Senator Clinton's bill would have created a blue-ribbon bipartisan panel modelled on the committee that probed the September 11, 2001 terror attacks on New York and Washington.
The former first lady said after the vote: "What happened today on the Senate floor is the same thing that happened four years ago when our nation was desperately searching for answers after 9/11.
"Urgent calls for an independent commission were repeatedly ignored, but the American people did not fall silent. They continued to demand action and eventually the administration relinquished its opposition to the 9/11 Commission," the New York Democrat said...

Moveon.org wants a Katrina Commission

Received via email:

Will you sign our petition for an independent Katrina Commission?
Senators, including many moderate Republicans, are deciding whether to support a Katrina Commission modeled after the 9/11 Commission, this week. We need a really big number of people to sign the petition to show senators and representatives how much support there is for the Katrina Commission.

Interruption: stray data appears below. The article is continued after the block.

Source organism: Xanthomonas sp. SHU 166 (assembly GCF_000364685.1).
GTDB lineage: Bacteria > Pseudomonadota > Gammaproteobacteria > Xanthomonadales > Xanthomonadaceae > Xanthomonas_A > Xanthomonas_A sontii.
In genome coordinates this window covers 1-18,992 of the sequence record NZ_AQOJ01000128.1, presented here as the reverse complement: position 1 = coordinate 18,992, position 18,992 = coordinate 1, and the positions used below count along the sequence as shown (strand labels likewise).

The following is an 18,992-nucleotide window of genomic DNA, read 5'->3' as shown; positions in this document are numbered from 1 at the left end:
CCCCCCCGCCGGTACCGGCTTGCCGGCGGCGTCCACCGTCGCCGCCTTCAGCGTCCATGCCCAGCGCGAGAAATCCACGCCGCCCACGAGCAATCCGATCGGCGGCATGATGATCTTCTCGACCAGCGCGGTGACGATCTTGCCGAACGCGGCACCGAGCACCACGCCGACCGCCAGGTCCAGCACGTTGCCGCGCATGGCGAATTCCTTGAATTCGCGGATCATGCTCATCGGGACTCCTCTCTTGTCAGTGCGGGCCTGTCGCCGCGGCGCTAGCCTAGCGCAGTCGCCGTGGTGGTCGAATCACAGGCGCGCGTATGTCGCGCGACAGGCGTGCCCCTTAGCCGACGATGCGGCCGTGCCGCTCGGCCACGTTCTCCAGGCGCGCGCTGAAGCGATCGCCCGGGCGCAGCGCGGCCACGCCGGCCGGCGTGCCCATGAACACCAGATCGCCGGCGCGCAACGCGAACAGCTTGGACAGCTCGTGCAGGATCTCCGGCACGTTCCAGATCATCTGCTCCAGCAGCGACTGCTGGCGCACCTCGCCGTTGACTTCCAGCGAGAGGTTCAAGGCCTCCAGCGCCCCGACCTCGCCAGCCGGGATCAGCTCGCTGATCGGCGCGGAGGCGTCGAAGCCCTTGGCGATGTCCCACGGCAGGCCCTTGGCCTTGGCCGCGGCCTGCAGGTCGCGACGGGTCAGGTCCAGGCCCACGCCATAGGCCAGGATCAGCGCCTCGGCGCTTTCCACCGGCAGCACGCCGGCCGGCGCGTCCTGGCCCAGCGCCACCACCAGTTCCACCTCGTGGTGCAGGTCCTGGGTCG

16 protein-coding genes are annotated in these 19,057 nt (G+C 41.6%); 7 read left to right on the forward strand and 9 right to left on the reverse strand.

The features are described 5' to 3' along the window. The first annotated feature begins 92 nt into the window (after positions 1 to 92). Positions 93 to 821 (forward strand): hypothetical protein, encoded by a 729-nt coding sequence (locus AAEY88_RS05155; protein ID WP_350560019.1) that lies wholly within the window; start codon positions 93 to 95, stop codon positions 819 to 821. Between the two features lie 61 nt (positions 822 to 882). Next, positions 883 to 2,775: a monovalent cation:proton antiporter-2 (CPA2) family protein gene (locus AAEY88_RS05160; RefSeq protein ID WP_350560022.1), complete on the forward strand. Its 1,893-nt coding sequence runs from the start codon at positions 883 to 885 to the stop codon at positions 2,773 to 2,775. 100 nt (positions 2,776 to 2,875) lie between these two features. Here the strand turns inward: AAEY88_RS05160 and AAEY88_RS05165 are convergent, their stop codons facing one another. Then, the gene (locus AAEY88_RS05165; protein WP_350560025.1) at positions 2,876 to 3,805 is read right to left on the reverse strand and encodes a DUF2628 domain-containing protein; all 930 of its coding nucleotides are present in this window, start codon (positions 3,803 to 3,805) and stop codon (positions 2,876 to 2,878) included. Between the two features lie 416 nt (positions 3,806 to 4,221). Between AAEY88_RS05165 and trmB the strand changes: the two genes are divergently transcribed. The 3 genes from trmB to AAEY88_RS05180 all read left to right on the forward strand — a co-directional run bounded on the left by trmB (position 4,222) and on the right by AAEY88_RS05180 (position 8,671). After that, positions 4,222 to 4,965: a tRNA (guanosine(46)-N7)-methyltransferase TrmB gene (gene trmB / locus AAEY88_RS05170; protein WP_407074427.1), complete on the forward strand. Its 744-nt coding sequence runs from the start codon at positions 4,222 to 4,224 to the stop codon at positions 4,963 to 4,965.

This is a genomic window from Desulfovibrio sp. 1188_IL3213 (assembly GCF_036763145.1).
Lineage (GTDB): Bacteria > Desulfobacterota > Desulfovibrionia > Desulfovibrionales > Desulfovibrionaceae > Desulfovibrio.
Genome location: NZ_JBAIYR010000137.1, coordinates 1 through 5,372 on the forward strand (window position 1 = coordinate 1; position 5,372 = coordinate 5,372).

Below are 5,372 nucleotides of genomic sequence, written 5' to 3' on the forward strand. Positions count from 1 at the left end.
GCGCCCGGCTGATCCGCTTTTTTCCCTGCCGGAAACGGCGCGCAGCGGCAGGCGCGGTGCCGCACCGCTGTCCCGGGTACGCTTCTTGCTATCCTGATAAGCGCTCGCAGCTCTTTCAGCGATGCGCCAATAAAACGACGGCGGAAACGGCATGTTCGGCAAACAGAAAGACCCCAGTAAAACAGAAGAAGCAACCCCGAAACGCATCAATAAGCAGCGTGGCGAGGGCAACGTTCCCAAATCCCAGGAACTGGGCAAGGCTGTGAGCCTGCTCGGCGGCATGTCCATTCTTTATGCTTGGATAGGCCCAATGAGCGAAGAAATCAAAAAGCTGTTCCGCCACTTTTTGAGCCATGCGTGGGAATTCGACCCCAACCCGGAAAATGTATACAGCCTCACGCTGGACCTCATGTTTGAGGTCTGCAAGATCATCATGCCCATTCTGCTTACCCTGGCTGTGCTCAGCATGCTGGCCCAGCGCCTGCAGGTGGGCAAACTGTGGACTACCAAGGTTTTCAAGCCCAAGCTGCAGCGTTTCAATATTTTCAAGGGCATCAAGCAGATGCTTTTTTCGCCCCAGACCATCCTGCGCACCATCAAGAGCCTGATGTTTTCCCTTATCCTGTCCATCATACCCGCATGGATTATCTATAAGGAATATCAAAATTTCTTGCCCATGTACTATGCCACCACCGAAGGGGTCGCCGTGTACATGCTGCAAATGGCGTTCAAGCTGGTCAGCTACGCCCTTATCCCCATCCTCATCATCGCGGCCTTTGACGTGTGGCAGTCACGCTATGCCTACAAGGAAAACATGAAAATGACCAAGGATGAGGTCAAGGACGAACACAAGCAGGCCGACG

President Bush will address the nation about Hurricane Katrina on Thursday. We'll start delivering the petitions to Congress starting Friday morning so senators and representatives will hear what you think the very next day. The goal is to get 250,000 petition signers quickly.
Here's why we need a Katrina Commission:
* We need to learn from Hurricane Katrina. The scale of the disaster makes it urgent that we learn from mistakes. The government can't investigate itself. That means appointing an independent group of experts to sort through the data.